The plight of an LA actress who found out she had lung cancer because of a COVID test is a sobering reminder to be aware of the early signs of pleural mesothelioma.
The woman’s story was recently featured on the Today Show website. Fifty-nine year old Annabelle Gurwitch is a non-smoker with no known lung cancer risk factors. She and her 23-year-old child decided to get COVID tests after her child came home from college.
Although the COVID test was negative, Gurwitch writes that doctors were concerned about her persistent cough. Ongoing cough can be a one of the early signs of pleural mesothelioma, too. An X-ray revealed that Gurwitch was suffering from Stage 4 lung cancer, the most common cause of cancer death in America.
Cough and Other Signs of Pleural Mesothelioma
Pleural mesothelioma is a lung-related cancer. It affects the membrane around the lungs called the pleura. Most people who receive a pleural mesothelioma diagnosis lived or worked around asbestos. Asbestos is a toxic mineral that can trigger DNA changes at the cellular level.
Cough that won’t go away can be an early mesothelioma symptom. As a tumor grows on the pleura, it gets harder for patients to take a deep breath. The cough is a reflexive response.
Other possible of signs of pleural mesothelioma:
- Weight loss
- Loss of appetite
- Shortness of breath (dyspnea)
- Chest pain
- Chest tightness
- Respiratory complications
Pleural mesothelioma can trigger fluid collection in the space around the lungs. This fluid is called pleural effusions. The fluid may constrict the lungs, causing several of the most common signs of pleural mesothelioma.
Who Should be Worried About Mesothelioma?
Unlike other lung cancers, malignant pleural mesothelioma is extremely rare. Only about 2,500 Americans receive a mesothelioma diagnosis every year. The disease is almost unheard of in people who have not had contact with asbestos. Even then, only a small fraction of asbestos-exposed people develop mesothelioma. It is almost always fatal.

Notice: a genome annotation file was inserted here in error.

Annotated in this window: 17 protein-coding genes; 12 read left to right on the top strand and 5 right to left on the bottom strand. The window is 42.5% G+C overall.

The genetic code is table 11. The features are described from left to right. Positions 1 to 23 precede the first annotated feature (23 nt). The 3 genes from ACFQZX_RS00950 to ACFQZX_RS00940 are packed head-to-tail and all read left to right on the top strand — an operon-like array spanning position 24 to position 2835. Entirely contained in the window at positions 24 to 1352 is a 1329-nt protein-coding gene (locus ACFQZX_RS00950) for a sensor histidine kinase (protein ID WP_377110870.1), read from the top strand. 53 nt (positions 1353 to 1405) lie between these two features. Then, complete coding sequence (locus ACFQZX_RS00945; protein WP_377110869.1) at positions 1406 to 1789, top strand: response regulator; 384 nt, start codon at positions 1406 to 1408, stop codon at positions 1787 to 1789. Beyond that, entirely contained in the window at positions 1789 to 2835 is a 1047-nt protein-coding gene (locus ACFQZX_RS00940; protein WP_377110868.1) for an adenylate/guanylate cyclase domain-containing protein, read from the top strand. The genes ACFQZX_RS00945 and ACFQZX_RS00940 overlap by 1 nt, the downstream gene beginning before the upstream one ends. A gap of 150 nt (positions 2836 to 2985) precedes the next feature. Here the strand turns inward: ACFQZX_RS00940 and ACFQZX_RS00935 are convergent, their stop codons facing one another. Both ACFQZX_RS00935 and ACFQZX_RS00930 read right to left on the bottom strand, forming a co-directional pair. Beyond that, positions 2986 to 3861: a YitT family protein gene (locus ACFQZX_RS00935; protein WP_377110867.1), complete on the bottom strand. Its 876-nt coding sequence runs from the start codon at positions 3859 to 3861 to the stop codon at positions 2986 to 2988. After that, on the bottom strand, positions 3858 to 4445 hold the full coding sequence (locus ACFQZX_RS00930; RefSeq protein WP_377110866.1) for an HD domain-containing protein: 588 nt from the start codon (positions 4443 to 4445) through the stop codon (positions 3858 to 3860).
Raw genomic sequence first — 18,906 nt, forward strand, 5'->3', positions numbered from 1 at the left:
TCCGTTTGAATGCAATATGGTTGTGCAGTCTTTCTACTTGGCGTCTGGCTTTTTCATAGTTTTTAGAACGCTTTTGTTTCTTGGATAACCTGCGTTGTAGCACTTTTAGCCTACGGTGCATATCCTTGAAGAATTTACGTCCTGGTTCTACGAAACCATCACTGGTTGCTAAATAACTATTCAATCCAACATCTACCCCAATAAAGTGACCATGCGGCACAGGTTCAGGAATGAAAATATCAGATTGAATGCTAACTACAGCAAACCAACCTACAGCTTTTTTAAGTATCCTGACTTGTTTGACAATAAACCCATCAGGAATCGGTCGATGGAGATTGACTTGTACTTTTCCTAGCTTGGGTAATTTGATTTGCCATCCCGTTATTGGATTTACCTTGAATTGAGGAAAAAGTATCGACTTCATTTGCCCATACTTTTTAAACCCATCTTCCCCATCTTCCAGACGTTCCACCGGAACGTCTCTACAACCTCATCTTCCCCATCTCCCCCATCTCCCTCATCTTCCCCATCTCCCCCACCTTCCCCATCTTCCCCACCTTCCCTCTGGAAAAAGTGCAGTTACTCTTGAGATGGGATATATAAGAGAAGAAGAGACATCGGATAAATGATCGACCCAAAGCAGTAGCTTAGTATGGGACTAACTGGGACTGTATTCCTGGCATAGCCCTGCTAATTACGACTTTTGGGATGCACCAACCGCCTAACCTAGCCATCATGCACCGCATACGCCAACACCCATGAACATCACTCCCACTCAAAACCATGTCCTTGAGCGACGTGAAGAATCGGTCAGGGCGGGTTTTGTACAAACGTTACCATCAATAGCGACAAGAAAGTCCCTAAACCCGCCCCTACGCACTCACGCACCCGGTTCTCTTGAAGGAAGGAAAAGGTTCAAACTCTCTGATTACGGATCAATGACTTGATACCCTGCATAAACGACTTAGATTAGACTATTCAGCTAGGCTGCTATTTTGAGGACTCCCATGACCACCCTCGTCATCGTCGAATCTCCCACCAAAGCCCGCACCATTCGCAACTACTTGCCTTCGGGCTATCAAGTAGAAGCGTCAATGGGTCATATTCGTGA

Unfortunately, it is possible to be exposed to asbestos without knowing it. People who are unaware of their exposure are more likely to ignore or dismiss the warning signs of pleural mesothelioma, just as Annabelle Gurwitch dismissed her cough.
Homeowners who do DIY projects on an older home, spouses or children of asbestos workers who touched their dusty clothes, or workers who were simply never warned can all be at risk for mesothelioma.
Although there is no way to prevent mesothelioma after asbestos exposure, knowing the signs of pleural mesothelioma can lead to earlier diagnosis. Early and aggressive intervention may improve the odds of long-term mesothelioma survival.
Gurwitch, A and Pawlowski, A, et al, “She went in for a COVID-19 test and found out she had lung cancer”, April 26, 2021, Today Show website, https://www.today.com/health/covid-19-test-leads-lung-cancer-diagnosis-annabelle-gurwitch-t216306